and often exploitative cultural production that is part of its 50-some-year
legacy, the artists in this exhibition chose, in the immortal words of Captain
Kirk, to go precisely where billions of the globe’s consumers have gone
before. Kleeblatt’s crew riffs on comics, Hollywood films, tv programs
and scads of commercial images begotten by the memory of some of the most sinister
events in human history, sticking close to material so familiar it should by
all lights be considered as safe as a cover of The Saturday Evening Post.

Take Piotr
Uklanski’s installation The Nazis, for example. Consisting of a
room-sized array of 147 color prints of actors like Errol Flynn, Michael Caine,
Brando and Ronald Reagan striking glamorous ubermenschian poses in Nazi suits,
the work pits our fascination with celebrity sex appeal against a cumulative
recognition of the photos’ clear reference to Nazism. Another work, Boaz
Arad’s Hebrew Lesson, re-edits Hitler’s filmed tirades to yield
a few basic, impossible, but nonetheless moving Hebrew words: "Hello, Jerusalem,
I apologize." A third piece, Alain Séchas’ Spoiled Children,
features a series of porcelain cat dolls with floppy hair and Hitler’s
computer-chip mustache. Inoffensive and containing about as much shock value
as a black Ken doll, the work merely prompts the none-too-racy observation that
the toy resembles the pesky feline in Art Spiegelman’s overrated comic
"novel" Maus.

But if harmlessness
is a hallmark of "Mirroring Evil," so, unfortunately, is simplemindedness
and the sort of preachy didacticism for which the art world deserves real criticism.
Consider Maciej Toporowicz’s five-minute video Obsession, which
combines images from the Calvin Klein perfume ads with Leni Riefenstahl’s
body worship. The connections it makes are not only superficial, but self-evident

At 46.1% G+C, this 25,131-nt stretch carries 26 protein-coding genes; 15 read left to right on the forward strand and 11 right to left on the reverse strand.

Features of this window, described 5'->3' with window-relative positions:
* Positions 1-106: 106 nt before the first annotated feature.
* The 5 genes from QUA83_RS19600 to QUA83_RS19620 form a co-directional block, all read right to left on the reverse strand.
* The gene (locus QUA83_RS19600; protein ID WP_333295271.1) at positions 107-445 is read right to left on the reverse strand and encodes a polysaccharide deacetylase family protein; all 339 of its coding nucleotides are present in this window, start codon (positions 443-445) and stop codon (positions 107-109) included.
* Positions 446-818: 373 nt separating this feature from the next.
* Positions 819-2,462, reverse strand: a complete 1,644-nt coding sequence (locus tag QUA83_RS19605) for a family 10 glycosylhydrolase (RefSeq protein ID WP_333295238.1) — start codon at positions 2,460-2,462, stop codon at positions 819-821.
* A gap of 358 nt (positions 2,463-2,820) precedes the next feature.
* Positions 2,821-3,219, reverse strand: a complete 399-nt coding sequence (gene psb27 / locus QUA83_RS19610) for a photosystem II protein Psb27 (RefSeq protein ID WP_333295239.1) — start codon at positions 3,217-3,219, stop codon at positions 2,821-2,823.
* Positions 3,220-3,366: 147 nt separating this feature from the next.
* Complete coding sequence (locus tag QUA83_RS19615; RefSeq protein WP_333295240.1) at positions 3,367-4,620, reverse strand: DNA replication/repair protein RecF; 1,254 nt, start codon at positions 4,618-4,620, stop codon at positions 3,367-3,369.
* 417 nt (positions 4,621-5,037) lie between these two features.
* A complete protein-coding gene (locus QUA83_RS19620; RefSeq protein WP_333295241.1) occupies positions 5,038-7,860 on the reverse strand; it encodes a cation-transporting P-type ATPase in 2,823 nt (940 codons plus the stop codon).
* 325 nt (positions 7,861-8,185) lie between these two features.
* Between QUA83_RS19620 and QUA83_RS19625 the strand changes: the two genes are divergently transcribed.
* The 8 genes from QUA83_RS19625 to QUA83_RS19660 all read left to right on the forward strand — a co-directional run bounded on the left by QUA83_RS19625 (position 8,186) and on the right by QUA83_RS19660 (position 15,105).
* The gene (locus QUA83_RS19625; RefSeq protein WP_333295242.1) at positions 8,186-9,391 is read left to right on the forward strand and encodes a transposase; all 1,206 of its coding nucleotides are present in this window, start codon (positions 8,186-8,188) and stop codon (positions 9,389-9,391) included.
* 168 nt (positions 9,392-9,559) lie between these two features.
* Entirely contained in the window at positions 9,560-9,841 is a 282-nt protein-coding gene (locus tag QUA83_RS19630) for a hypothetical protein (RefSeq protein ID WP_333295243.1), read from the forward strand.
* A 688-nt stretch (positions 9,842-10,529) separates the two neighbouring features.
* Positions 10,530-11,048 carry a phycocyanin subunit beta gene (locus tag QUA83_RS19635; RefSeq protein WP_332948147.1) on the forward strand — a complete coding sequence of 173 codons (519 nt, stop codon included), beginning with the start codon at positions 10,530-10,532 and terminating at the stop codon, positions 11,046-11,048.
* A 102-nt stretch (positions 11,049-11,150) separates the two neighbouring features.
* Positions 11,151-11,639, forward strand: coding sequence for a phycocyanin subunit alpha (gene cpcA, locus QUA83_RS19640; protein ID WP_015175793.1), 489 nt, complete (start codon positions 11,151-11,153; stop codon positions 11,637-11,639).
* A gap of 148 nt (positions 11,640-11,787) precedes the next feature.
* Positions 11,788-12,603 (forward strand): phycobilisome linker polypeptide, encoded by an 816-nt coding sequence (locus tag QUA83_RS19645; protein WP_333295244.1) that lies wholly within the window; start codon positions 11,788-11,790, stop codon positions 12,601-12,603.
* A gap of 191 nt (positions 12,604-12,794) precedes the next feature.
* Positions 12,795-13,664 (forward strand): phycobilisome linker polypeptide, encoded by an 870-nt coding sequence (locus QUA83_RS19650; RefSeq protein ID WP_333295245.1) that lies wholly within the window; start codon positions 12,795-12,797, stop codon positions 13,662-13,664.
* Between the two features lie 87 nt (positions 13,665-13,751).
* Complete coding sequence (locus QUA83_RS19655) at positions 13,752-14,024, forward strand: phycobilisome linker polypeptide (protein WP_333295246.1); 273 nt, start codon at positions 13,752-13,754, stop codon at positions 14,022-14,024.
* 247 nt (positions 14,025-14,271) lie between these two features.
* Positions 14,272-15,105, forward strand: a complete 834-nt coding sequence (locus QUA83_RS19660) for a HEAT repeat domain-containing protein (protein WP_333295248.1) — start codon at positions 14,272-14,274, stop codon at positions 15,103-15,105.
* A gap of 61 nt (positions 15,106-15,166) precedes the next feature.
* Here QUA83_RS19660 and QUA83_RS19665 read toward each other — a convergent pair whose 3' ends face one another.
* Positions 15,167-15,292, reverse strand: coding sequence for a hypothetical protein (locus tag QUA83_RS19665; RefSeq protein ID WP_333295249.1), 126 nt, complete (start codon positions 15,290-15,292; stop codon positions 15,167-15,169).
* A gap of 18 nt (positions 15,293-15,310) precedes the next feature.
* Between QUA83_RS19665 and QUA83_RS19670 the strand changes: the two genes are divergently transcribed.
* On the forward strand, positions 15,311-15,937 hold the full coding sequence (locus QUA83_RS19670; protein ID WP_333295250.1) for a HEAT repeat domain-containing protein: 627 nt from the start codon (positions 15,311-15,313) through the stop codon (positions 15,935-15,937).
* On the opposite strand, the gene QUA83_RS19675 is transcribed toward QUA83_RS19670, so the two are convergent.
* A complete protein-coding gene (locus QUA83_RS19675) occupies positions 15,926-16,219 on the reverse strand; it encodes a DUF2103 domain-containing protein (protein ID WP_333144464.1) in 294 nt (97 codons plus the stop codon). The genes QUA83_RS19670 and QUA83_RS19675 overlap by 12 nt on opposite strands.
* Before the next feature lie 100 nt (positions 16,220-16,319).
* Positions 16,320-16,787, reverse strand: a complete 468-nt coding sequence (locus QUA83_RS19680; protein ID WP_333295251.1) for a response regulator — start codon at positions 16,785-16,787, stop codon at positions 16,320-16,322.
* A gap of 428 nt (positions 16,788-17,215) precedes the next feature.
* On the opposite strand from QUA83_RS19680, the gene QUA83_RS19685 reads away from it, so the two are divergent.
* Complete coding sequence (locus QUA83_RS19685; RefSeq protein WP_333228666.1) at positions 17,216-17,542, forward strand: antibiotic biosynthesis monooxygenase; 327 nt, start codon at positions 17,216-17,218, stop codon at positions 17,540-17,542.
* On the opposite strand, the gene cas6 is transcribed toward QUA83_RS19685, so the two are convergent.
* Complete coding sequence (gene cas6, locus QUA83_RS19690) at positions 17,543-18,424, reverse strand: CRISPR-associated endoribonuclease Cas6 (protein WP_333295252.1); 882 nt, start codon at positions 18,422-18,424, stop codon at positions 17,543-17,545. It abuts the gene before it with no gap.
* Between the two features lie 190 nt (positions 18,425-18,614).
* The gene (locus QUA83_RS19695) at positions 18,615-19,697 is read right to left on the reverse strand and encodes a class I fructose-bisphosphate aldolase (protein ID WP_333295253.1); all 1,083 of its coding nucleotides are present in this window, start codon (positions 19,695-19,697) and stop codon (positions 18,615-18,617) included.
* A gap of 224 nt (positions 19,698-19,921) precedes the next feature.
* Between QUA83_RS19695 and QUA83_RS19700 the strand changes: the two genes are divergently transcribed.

and stupid. Tom Sachs, another artist in the exhibition apparently fascinated
by the facile connection between fashion and fascism, turned a Prada hatbox
into a miniature death camp, complete with the famous Gate of Death and crematorium
found in the real Auschwitz. ("Fashion," Sachs told the Times
Deborah Solomon with a straight face, "is good when it helps you to look
sexy, but it’s bad when it makes you feel stupid or fat because you don’t
have a Gucci dog bowl and your best friend has one.") Take away the prep-school
cleverness and these works reveal themselves to be the typical artsy stuff made
for the smug, self-congratulating set–the same set that once set stock
by the permanence of graffiti art and the transgressiveness of Madonna’s
bustiers. Yet, as bad as it is, it is not at all immoral. Just compare it to
the flagrant and trivializing Nazi-themed entertainment playing to packed theater
houses some 50 blocks away.

The Producers, an adaptation of Mel Brooks’ original Hollywood gag,
offers far more cause for offense to the memory of the Holocaust than any art
show could (remember the lyrics, "Don’t be stupid, be a smarty, come
and join the Nazi party"). Yet it and the countless other brazenly commercial
properties that the movies and television churn out–Hogan’s Heroes,
the sappy Life Is Beautiful, the kitschy Schindler’s List
and much better but truly perverse films like Liliana Cavani’s The Night
and Pier Paolo Pasolini’s excruciating Salo: 120 Days of
–enjoy a sort of moral detente with the public brokered by its
mutually accepted entertainment value. Why should that not happen with art,
one wonders, on the basis of a mutually accepted visuality? The phrase, "It’s
only a movie," uttered by mothers to highly impressionable children, should
be adapted for visits by the thin-skinned to the nation’s art museums.
That simple statement, "It’s only art," is probably the most
balanced and moral response to a long spate of false scandals that continue
to make of art, unfortunately, the preferred whipping boy for opportunists,
opinionated shut-ins and moralizers.

Evil: Nazi Imagery/Recent Art," through June 30 at the Jewish Museum, 1109
5th Ave. (92nd St.), 423-3200.